Turns out in the few hours between the scraper detecing the price change and one of us manually verifying it, the price had changed again. The reason it was almost exclusively an Amazon problem was because their prices changed the most frequently.

We had no idea prices moved so often. We started collecting prices more frequently and graphing them over weeks. We found that prices even went up sometimes. We’d assumed, like most consumers, that prices either stayed constant or slowly declined as new products came out.

It was becoming apparent that when you bought something, not just what and where, was important. You could get the same product for significantly less, if you bought at the right time. If only there was a way to predict whether prices were going to go up or down.

It’s Good to Be Lucky

We’d met Oren Etzioni 2 years earlier while Ian was a student in one of his Computer Science classes at the University of Washington. He’d politely told us the idea we were working on at the time, data mining resumes, wouldn’t work. It’d only be useful if you have hundreds of thousands of resumes. How are you going to convince people to give your resume until then? Classic chicken or the egg problem.

2 years later, we were sitting in his office again. Telling him he’d been right but we’d found something else he’d be interested in. We showed him what we’d learned, that prices changed often, that people could save money if they bought at the right time, that we’d been wondering if it was predictable.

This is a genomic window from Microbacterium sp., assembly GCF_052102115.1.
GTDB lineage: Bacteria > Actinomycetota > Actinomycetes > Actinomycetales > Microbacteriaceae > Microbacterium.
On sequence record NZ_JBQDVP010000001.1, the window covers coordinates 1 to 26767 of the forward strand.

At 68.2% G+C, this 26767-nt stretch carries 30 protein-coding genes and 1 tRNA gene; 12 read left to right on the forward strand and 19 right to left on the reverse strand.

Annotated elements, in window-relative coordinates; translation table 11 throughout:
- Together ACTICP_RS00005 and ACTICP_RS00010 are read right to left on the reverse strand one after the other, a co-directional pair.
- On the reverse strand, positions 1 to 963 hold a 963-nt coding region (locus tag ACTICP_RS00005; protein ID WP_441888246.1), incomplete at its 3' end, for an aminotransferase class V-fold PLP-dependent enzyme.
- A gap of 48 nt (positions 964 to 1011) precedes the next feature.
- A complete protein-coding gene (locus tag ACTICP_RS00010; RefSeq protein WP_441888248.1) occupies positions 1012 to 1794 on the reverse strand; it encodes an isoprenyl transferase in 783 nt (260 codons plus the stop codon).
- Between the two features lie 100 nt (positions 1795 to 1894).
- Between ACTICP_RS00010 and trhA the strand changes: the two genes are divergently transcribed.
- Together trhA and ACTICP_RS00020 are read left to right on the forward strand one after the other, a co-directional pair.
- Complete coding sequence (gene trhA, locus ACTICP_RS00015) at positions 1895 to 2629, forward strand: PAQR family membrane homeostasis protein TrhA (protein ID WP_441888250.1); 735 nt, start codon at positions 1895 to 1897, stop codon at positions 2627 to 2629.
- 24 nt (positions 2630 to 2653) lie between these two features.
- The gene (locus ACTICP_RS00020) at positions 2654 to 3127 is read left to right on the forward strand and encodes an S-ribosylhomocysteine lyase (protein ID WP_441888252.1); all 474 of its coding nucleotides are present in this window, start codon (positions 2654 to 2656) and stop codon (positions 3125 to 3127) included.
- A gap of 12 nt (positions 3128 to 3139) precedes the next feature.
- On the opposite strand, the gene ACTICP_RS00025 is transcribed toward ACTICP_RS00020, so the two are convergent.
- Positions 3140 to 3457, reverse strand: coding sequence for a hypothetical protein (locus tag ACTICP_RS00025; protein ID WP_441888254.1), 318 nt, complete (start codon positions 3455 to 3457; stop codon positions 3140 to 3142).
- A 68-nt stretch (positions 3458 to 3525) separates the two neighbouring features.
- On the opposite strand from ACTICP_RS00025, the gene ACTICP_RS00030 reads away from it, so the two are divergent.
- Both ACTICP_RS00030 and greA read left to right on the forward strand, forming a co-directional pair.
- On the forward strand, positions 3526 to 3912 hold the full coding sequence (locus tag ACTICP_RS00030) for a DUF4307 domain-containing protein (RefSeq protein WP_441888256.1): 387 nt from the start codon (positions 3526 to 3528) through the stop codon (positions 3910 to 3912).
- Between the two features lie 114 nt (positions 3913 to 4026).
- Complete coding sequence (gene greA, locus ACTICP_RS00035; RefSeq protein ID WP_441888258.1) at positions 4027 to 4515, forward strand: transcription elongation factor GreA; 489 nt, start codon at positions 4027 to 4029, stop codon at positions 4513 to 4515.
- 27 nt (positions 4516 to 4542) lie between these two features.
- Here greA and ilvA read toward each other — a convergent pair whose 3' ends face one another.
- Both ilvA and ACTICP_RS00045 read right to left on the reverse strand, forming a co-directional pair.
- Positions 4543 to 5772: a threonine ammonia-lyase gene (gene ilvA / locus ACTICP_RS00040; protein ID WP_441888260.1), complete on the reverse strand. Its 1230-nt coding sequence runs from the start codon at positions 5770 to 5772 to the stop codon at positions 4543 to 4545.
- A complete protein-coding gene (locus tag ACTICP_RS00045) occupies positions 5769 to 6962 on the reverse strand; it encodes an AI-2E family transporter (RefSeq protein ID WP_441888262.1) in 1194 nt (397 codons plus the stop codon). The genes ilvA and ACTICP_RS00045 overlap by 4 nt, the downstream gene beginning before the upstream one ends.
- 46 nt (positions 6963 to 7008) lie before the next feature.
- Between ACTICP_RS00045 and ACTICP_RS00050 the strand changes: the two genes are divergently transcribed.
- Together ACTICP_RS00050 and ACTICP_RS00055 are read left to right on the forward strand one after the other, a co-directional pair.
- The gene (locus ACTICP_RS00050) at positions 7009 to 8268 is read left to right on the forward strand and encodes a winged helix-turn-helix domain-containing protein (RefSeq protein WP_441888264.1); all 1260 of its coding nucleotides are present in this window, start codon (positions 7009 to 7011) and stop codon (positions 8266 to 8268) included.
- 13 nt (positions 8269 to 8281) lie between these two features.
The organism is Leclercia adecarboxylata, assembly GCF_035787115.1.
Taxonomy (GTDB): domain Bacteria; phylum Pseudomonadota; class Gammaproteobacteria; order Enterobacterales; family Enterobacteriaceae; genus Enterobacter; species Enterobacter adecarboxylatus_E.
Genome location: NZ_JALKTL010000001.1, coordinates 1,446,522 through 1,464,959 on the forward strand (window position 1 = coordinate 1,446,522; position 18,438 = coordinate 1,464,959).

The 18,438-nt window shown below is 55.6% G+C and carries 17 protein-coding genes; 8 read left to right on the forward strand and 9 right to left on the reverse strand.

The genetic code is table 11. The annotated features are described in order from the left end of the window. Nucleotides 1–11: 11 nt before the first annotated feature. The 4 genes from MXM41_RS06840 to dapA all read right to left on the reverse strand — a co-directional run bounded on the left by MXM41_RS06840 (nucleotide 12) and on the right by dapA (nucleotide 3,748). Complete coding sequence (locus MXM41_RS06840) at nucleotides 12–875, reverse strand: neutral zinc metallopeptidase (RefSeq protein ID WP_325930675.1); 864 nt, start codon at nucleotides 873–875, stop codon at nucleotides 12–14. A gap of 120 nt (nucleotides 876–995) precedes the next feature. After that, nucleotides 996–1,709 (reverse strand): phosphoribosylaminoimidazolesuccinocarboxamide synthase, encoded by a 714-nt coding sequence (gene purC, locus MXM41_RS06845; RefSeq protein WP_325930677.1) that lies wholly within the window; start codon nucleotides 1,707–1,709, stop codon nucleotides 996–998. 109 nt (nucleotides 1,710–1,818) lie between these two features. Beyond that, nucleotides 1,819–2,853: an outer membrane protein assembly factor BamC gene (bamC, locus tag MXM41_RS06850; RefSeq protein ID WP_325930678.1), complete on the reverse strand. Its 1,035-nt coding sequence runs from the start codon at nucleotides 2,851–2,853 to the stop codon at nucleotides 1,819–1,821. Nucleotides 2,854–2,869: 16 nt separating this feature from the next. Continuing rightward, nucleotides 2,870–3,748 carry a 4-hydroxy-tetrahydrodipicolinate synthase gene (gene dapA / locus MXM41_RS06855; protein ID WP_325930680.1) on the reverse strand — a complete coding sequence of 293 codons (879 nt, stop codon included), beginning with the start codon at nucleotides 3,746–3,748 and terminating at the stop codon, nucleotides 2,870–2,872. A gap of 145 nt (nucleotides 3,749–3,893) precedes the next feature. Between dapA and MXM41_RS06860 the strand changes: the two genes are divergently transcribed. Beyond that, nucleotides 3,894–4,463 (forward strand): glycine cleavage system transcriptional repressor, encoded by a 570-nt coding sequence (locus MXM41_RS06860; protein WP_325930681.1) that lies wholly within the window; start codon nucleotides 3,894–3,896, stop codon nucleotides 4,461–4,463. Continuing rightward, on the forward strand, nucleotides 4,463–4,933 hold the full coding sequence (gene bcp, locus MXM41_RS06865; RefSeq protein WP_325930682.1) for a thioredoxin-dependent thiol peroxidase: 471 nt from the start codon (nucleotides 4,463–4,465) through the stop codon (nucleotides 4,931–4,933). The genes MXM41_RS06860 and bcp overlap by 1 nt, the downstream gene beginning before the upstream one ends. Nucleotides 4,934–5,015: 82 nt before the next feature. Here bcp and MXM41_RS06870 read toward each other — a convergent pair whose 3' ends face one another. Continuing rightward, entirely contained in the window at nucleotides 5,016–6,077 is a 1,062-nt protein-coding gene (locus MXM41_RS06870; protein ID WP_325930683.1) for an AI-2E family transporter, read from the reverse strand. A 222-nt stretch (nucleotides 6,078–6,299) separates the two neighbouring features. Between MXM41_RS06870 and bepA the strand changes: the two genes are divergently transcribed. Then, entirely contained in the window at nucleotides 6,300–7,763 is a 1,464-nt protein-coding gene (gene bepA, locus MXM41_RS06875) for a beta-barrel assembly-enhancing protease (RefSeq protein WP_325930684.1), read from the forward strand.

We couldn’t have found a better person to talk to about what we’d learned. Besides being a Computer Science Professor specializing in Artificial Intelligence, Oren was a startup founder. His last startup (Farecast) predicted the price of airline tickets, was acquired by Microsoft and became Bing Travel.

I can’t overstate how fortuitous this was. The only person who’d started and sold a consumer product based on predicting the price of something happened to be in Seattle and we happened to have taken classes from him.

He thought our findings were interesting. As he liked to say “I’ve seen this movie before.” But first he wanted more data. Specifically answers to the following questions:

  1. Does price volatility happen in many categories?
  2. Are the price changes meaningful?
  3. Are they reasonably predictable?

We spent the next few weeks gathering data to answer those questions. I’ve never been to graduate school but I imagine it felt a little bit like that. Checking in with a professor every few weeks, presenting your findings. Fortunately the answer to all 3 questions was yes. As we progressed, Oren joined as the 5th co-founder and the rest, as they say, is history.

Big Ideas Start Small

If you’re gonna take anything away from this story maybe it’s that big ideas start small. The idea that led to Decide was price alerts. A feature most shopping sites have. Not a change the world, kind’ve big idea.

And that’s okay. I see people try to brainstorm their way into the next big idea. Like you can sit down one day, decide you’re going to come up with the next big idea and will it into your consciousness. That’s not how ideas work.

You see, I think he better than anyone understood that while ideas ultimately can be so powerful, they begin as fragile, barely formed thoughts, so easily missed, so easily compromised, so easily just squished.

– Jony Ive on Steve Jobs

We wouldn’t have stumbled into price predictions for consumer products unless we’d built a website about tracking prices. Sometimes jumping down the rabbit hole is the only way to see how deep it goes. Most of the time won’t go very far but every once in a while you’ll find an entire world.

Postmortem of a Venture-Backed, Acquired Startup

Decide.com was acquired by eBay on September 6, 2013. For those unfamiliar with Decide, we invented technology that predicted the future price of consumer goods. Thinking about buying a Samsung television? We’d tell you whether the price would drop in the next two weeks. We helped you decide when to buy.